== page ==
But I am not as awesome as Allyson and Kristen, who have, in a matter of days, whipped up Cash for the Crew, a donation drive to benefit crew members affected by the WGA strike. Please go and check it out! All you have to do is donate to the Work Stoppage Relief Fund, which will help those out of work actually have a happy holiday, and, after you send your receipt to Allyson, you'll be entered into a raffle to win all sorts of fabulous prizes like signed scripts and posters and whatever else they can get their hands on.
I think it's probably inherently weird and awkward to go out (not "go out") with a co-worker (especially one of the opposite sex, even if she's eleven years older) because you're out of your natural interaction environment. But it gets even more awkward when, after talking about her eight-year relationship that "went on way too long," she asks:
"What's your longest relationship?"
"... ... ... ... ...None?"
"Come on! None??"
"It's...a complicated thing."
"No, it's okay, you don't have to talk about it. And you're 26?"
We saw a free preview of Sweeney Todd tonight, which was exciting since I'd just seen the show three months ago.
And it was really good! I was pretty impressed with how good it turned out. As you might expect, it looks fabulous, and the movie really serves the story well, making it easy to follow even for someone unfamiliar with the musical. It makes use of its being a movie in a couple key songs and a few extra-grisly deaths.
The question on everyone's mind, of course, is, "Can Johnny Depp sing?" And the answer is yes, but, unfortunately, he thinks he's in Rent. He tends to sing everything like it's a soulful ballad, which de-emphasizes Sweeney's rage and insanity. (There is one moment, however, where that works to his advantage: the reprise of "Hole in the World" is much angrier and more cynical, as well it should be, and it's one of the few times where it feels like Sweeney is singing, not Johnny Depp. The contrast to the song in the beginning of the movie is striking.) He just doesn't have the booming intensity in his vocals (and, well, you get used to it), but he makes up for it in his eyes, which are deliciously dead inside.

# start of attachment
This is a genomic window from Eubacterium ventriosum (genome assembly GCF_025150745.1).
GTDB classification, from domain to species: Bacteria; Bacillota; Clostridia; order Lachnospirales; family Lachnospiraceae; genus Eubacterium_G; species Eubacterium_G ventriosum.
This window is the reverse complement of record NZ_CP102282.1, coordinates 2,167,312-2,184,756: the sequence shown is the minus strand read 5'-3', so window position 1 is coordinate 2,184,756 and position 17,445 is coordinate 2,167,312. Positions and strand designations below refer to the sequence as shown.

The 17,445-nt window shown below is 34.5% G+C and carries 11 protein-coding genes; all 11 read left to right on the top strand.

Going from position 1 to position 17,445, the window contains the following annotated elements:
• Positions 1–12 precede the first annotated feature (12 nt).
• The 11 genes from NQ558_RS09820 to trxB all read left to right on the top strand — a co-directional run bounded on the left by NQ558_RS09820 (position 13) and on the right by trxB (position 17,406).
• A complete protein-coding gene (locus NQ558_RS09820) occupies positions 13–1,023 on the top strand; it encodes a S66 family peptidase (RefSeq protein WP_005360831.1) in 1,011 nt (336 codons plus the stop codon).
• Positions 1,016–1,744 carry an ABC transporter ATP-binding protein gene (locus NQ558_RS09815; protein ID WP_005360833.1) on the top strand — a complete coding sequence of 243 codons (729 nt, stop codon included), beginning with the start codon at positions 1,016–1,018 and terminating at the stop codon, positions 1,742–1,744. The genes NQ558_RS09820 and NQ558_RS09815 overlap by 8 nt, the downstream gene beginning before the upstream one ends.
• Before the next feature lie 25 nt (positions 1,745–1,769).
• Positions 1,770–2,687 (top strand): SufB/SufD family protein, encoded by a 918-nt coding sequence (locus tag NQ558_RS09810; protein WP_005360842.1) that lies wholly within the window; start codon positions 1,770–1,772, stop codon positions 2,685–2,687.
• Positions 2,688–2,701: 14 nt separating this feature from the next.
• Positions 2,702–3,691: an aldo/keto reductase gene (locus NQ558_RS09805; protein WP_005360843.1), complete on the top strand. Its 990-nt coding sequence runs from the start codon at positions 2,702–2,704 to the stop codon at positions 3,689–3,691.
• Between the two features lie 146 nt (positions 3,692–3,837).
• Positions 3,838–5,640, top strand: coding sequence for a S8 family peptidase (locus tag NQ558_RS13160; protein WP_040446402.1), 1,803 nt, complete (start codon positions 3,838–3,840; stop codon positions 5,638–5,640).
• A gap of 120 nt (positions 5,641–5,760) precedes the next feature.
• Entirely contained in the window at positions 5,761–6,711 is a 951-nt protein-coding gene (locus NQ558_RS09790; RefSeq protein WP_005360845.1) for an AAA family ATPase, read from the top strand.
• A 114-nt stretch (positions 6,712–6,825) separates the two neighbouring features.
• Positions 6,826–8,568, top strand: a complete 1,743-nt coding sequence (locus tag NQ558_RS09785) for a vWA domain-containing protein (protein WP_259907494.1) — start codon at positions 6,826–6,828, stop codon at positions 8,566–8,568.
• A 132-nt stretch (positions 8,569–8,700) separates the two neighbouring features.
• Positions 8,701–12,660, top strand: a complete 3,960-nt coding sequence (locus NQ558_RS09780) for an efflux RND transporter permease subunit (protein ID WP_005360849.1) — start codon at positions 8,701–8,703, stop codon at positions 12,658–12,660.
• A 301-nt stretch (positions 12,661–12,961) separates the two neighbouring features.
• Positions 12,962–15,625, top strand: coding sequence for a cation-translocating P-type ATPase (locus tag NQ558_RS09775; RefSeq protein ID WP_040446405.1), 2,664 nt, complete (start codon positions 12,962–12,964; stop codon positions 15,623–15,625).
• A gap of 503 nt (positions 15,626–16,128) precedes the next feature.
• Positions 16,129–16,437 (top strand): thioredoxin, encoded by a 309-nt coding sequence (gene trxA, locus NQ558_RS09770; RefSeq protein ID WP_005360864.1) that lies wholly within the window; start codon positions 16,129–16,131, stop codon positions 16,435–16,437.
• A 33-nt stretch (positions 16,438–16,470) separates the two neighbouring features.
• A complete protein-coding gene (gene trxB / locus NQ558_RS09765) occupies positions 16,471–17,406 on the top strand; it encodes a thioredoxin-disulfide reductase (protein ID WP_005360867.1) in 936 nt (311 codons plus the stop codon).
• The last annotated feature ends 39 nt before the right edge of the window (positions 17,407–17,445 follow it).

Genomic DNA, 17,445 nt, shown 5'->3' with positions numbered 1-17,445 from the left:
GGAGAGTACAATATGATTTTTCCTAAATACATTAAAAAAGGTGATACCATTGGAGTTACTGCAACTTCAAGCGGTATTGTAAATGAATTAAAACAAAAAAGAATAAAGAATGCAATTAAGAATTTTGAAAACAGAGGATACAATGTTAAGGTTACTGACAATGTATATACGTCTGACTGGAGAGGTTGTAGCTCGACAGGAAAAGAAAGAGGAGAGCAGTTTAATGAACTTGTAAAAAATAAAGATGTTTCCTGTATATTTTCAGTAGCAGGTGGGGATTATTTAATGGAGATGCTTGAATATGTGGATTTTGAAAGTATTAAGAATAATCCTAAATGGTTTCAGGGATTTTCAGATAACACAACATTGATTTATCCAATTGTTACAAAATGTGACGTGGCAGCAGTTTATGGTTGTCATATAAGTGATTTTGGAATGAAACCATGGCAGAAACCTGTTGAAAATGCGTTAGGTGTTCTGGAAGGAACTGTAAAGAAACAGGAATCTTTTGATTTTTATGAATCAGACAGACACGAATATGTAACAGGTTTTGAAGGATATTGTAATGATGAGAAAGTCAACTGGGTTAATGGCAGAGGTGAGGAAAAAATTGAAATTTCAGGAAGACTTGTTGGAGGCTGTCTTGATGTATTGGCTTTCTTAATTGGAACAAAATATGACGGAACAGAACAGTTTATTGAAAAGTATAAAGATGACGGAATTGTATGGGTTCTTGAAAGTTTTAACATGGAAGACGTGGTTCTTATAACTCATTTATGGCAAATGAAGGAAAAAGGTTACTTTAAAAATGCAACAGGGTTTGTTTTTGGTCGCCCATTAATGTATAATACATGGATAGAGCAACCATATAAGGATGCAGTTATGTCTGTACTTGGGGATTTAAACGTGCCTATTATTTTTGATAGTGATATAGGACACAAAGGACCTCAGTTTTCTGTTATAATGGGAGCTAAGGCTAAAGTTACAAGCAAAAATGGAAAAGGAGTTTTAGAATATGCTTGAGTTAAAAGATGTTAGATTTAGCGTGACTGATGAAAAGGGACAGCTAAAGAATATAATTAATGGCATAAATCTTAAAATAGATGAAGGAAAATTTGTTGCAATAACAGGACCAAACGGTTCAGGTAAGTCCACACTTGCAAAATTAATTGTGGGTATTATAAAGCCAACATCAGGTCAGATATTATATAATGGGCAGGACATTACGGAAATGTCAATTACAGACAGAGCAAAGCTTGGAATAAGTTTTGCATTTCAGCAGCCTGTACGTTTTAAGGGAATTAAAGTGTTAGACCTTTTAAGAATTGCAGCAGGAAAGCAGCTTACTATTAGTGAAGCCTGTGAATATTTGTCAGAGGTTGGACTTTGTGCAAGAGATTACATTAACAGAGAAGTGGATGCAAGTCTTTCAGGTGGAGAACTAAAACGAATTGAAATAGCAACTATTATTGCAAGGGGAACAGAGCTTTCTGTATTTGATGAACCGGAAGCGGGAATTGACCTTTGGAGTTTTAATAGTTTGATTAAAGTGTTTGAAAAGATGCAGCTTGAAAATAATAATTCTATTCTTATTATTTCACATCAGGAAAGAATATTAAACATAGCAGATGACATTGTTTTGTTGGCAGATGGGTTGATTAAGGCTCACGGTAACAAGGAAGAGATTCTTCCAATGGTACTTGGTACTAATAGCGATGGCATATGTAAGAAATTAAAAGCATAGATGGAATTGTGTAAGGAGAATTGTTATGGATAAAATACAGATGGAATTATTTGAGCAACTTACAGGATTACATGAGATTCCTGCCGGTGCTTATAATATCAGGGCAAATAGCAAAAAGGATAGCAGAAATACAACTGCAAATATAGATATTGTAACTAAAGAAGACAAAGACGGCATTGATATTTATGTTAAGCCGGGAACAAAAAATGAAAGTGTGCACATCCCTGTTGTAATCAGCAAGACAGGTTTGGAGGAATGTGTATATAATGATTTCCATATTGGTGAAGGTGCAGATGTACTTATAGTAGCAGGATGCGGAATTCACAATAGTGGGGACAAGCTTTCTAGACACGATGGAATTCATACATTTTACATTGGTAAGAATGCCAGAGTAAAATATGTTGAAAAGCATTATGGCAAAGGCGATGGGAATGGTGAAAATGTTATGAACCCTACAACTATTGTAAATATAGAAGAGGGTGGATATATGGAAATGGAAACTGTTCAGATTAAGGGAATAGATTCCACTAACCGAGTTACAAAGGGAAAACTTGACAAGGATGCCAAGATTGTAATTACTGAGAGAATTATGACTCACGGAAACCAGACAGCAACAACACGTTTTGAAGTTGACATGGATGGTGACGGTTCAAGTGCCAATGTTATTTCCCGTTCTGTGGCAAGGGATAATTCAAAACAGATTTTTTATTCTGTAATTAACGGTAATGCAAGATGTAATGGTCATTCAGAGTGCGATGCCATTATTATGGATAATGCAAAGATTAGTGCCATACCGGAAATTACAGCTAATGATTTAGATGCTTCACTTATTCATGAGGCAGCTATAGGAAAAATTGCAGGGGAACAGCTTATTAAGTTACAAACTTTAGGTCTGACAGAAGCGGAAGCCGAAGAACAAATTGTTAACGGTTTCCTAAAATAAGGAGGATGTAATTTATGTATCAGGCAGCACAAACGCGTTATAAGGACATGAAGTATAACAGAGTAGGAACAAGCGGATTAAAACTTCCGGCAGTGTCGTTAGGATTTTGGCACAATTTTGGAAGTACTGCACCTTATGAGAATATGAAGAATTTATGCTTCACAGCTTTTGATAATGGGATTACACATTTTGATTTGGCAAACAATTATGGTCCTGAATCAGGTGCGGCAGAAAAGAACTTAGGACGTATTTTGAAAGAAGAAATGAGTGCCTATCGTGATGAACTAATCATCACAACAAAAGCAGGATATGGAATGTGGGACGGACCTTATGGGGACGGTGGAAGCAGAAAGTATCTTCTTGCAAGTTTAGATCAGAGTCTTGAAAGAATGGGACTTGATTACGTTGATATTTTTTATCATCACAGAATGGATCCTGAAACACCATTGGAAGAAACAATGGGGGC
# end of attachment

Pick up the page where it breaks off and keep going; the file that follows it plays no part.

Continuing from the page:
The rest of the cast is good as well. Special note goes to Sacha Baron Cohen, though, who can act. In his introductory scene as Pirelli, he is of course totally zany and Italian like the character is supposed to be, eliciting lots of laughs, but in his next scene, we really get to see the other side of him. It was very interesting to see him play a scene like that, since I've only ever seen him as Borat and Ali G.
And speaking of laughs, the movie does retain some of the musical's black humor, but I don't remember how funny it was in the first place. The movie is much more with the bleak and dour; it's incredibly jarring when we get a shot of daylight. What was probably most funny was the extremely excessive amount of blood on display. Seriously, it may be bloodier than fucking Grindhouse. Since Sweeney's always slitting throats, there's always blood spurting everywhere. The movie is rated R, after all.
So it gets a definite thumbs up from me. Hell, even my co-worker, who hates musicals, liked it.